Drowsy teenagers often simply do not get enough sleep. During the adolescent growth spurt, more sleep is required than previously because of increased growth (growth essentially goes on only during the hours of sleep). The social pressures of the teen years - staying up late to watch TV, chat on the phone endlessly with friends, or do the homework that should have been done earlier in the evening - when combined with the need to arise early in the morning for school, can easily create a situation in which the adolescent is chronically sleep deprived.

Sleep phase delay syndrome, or delayed sleep phase, is especially troublesome in teenagers. In this situation, the teen's "body clock" has drifted later and later in the day, so that the natural time for night sleep - the natural bedtime - is quite late. Conversely, the normal time to arise drifts correspondingly late in the morning. Since school must be attended, these teens often come home from school and crash for a nap, to then later stay up until all hours of the night in a repetitive cycle.

         Out all night, sleep all day, 
         I know what your're doin'
         If you're gonna act that way, 
         I think there's trouble brewin'...
                                           Joe Walsh, "Funk49"
This phenomenon of later sleep phase in the circadian rhythm in adolescents is so common, that there is some suspicion it may be a natural developmental feature of teenagers. In any event, "treatment" is often a prolonged process of counselling progressively earlier bedtimes each night to pull the body clock back in the direction of a more normal (or at least socially acceptable) setting.

Substance abuse among adolescents is unfortunately widespread, and often initially undetected or even unsuspected. Marijuana, alcohol and cocaine all cause disturbances of normal sleep rhythms and can cause daytime sleepiness.

Narcolepsy is, as stated above, unusual before mid-adolescence. It is rare, affecting only about 1 in 2,000 persons. It is a disorder of REM sleep. In addition to daytime sleepiness, one or more of the classic three symptoms are usually present when the diagnosis is made:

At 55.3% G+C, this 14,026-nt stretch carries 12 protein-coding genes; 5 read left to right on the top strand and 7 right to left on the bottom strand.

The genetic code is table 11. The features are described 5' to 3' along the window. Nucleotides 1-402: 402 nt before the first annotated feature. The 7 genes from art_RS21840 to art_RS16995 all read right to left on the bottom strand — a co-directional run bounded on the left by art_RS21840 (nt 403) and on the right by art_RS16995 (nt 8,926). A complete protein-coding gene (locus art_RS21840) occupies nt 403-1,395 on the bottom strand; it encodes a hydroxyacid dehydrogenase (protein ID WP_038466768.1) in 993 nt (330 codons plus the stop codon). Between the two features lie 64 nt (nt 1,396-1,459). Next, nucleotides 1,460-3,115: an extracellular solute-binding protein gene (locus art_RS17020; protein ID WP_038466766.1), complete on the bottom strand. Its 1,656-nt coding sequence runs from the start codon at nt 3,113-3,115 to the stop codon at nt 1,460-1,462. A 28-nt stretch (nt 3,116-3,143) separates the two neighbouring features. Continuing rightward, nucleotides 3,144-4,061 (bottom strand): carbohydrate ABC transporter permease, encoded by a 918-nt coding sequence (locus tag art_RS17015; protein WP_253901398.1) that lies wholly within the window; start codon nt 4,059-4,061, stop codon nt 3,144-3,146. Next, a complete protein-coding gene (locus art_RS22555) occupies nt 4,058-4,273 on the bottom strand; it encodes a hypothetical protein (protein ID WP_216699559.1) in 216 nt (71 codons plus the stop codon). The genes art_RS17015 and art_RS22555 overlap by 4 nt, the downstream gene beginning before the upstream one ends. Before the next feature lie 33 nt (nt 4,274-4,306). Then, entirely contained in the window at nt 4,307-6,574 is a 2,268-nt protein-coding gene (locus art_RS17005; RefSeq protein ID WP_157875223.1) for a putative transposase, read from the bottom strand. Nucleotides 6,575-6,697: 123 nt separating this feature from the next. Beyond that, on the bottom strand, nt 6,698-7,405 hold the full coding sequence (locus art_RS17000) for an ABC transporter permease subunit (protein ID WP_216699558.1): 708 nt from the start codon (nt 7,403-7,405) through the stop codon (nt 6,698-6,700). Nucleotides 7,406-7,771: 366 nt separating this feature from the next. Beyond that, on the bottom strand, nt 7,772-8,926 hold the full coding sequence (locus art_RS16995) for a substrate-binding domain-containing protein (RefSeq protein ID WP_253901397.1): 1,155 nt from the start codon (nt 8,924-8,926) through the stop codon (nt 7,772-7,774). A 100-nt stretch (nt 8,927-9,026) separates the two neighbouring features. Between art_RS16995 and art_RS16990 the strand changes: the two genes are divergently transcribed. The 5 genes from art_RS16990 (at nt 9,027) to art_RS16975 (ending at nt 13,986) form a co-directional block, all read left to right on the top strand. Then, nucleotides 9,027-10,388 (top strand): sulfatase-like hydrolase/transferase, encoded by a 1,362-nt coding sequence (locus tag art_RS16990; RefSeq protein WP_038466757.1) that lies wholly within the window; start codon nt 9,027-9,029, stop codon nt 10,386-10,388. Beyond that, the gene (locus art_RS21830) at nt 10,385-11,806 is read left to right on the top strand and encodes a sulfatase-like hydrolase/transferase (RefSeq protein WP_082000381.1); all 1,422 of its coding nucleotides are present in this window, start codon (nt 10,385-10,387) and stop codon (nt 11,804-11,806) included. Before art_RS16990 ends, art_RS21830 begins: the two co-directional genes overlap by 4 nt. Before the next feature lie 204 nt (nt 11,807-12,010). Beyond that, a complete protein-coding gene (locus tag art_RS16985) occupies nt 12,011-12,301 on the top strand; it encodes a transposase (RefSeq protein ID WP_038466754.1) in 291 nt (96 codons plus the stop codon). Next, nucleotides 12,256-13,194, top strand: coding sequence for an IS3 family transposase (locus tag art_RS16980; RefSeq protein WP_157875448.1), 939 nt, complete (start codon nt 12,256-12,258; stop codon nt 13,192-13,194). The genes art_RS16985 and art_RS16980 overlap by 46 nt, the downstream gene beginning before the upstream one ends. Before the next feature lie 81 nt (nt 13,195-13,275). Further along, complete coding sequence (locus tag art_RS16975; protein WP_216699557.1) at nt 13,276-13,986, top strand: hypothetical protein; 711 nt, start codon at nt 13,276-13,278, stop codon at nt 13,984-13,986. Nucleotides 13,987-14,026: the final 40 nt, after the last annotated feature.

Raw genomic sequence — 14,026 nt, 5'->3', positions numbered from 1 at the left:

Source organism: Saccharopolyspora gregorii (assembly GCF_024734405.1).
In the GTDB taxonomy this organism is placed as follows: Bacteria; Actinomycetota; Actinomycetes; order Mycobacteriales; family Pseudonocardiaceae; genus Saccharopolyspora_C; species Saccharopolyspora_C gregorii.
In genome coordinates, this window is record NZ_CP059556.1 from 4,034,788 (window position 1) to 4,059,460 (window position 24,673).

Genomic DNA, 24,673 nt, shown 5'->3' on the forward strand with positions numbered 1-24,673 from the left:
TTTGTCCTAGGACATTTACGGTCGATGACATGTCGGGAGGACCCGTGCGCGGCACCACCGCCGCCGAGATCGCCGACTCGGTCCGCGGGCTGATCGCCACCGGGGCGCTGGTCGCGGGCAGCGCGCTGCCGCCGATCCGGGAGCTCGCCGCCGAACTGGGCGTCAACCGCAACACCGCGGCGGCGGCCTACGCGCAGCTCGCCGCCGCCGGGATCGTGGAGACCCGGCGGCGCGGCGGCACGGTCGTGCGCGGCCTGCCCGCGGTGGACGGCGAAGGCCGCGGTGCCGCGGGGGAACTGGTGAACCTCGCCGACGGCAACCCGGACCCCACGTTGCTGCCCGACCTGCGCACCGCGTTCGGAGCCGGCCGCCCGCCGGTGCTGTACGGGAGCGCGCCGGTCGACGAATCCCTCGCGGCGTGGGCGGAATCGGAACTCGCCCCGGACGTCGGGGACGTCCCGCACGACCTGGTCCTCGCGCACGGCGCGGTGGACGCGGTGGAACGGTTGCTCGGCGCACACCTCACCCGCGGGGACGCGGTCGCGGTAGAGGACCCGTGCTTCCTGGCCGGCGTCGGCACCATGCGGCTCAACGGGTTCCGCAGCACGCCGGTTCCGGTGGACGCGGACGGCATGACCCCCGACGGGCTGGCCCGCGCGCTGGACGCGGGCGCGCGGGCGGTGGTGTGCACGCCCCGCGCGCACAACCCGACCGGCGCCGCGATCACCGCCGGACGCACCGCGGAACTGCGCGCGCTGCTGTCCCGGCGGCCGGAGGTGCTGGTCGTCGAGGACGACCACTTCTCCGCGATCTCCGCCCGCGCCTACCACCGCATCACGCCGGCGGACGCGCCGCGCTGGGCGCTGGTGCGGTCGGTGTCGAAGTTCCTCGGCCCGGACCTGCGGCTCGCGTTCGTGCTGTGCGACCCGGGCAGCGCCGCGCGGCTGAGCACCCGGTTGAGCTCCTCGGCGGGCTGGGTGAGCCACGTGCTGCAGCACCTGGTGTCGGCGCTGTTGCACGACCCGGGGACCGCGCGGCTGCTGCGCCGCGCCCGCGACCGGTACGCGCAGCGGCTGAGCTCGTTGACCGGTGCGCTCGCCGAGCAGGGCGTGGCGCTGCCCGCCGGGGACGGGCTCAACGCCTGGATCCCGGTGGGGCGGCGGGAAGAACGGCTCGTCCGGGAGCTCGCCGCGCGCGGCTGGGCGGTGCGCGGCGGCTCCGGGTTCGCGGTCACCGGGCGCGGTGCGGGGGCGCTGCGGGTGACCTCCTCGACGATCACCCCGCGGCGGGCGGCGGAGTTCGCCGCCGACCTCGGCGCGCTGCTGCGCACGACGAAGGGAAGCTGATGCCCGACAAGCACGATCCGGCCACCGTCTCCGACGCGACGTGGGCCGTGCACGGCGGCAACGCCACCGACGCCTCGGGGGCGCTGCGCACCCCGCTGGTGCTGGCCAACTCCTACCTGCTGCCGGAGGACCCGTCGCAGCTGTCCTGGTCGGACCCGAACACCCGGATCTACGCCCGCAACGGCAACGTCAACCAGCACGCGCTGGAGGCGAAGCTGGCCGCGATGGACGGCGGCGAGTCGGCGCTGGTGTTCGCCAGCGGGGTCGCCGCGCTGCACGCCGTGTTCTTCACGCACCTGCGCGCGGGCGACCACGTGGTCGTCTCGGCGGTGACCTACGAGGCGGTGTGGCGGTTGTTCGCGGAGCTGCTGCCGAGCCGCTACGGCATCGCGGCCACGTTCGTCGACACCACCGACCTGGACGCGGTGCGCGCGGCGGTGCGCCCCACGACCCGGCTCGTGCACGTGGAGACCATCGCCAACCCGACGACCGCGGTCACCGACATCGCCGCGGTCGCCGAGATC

• cataplexy, a sudden temporary loss of muscle tone - the patient just suddenly sinks to the floor
  • hypnagogic hallucinations, frightening and recurring visual hallucinations when falling to or arousing from sleep
  • sleep paralysis, a paralysis of voluntary muscles while falling asleep

Treatment of narcolepsy would be usually supervised by a neurologist or sleep specialist. Dexedrine, a stimulant, is the usual medication used.

Depression should always be considered for any child or adolescent with excessive sleepiness or tiredness. Signs of depression in teenagers can include:

  • depressed teens often have difficulty falling asleep and difficulty waking up in the morning
  • depressed mood
  • loss of interest or enthusiasm for normal activities
  • unusual weight loss or weight gain
  • feelings of worthlessness
  • inability to concentrate
  • suicidal thoughts
  • "acting out" behaviors, antisocial troublemaking
  • substance abuse

So complaints of sleepiness in children and adolescence deserve careful attention by parents and physicians. The explanation for daytime sleepiness may be simple or complex; an understanding of what might be going on, especially as it relates to the age of the child in question, will often help solve what can be a perplexing problem.